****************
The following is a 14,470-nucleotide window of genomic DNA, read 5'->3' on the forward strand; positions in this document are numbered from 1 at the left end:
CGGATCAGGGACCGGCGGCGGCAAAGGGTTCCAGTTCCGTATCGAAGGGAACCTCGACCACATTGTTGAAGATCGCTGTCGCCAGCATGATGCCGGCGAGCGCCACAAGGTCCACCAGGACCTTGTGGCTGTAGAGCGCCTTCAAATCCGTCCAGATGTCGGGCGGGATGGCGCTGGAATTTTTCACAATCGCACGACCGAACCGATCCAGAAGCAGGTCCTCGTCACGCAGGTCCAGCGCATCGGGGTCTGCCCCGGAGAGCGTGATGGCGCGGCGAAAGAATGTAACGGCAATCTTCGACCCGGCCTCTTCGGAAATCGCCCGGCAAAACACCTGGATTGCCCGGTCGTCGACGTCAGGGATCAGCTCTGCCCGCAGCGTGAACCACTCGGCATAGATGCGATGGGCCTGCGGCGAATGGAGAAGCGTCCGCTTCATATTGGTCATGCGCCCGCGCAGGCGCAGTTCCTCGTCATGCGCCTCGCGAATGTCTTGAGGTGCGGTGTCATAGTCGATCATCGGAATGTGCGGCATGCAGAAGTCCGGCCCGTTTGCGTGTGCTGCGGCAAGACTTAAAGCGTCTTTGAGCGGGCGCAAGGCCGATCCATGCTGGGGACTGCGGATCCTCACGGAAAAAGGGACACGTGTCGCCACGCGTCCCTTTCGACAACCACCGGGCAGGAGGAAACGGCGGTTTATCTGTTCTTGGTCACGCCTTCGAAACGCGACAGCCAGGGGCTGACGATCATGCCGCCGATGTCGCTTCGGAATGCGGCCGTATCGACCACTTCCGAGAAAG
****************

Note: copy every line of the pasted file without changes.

The following is a 14,470-nucleotide window of genomic DNA, read 5'->3' on the forward strand; positions in this document are numbered from 1 at the left end:
CGGATCAGGGACCGGCGGCGGCAAAGGGTTCCAGTTCCGTATCGAAGGGAACCTCGACCACATTGTTGAAGATCGCTGTCGCCAGCATGATGCCGGCGAGCGCCACAAGGTCCACCAGGACCTTGTGGCTGTAGAGCGCCTTCAAATCCGTCCAGATGTCGGGCGGGATGGCGCTGGAATTTTTCACAATCGCACGACCGAACCGATCCAGAAGCAGGTCCTCGTCACGCAGGTCCAGCGCATCGGGGTCTGCCCCGGAGAGCGTGATGGCGCGGCGAAAGAATGTAACGGCAATCTTCGACCCGGCCTCTTCGGAAATCGCCCGGCAAAACACCTGGATTGCCCGGTCGTCGACGTCAGGGATCAGCTCTGCCCGCAGCGTGAACCACTCGGCATAGATGCGATGGGCCTGCGGCGAATGGAGAAGCGTCCGCTTCATATTGGTCATGCGCCCGCGCAGGCGCAGTTCCTCGTCATGCGCCTCGCGAATGTCTTGAGGTGCGGTGTCATAGTCGATCATCGGAATGTGCGGCATGCAGAAGTCCGGCCCGTTTGCGTGTGCTGCGGCAAGACTTAAAGCGTCTTTGAGCGGGCGCAAGGCCGATCCATGCTGGGGACTGCGGATCCTCACGGAAAAAGGGACACGTGTCGCCACGCGTCCCTTTCGACAACCACCGGGCAGGAGGAAACGGCGGTTTATCTGTTCTTGGTCACGCCTTCGAAACGCGACAGCCAGGGGCTGACGATCATGCCGCCGATGTCGCTTCGGAATGCGGCCGTATCGACCACTTCCGAGAAAG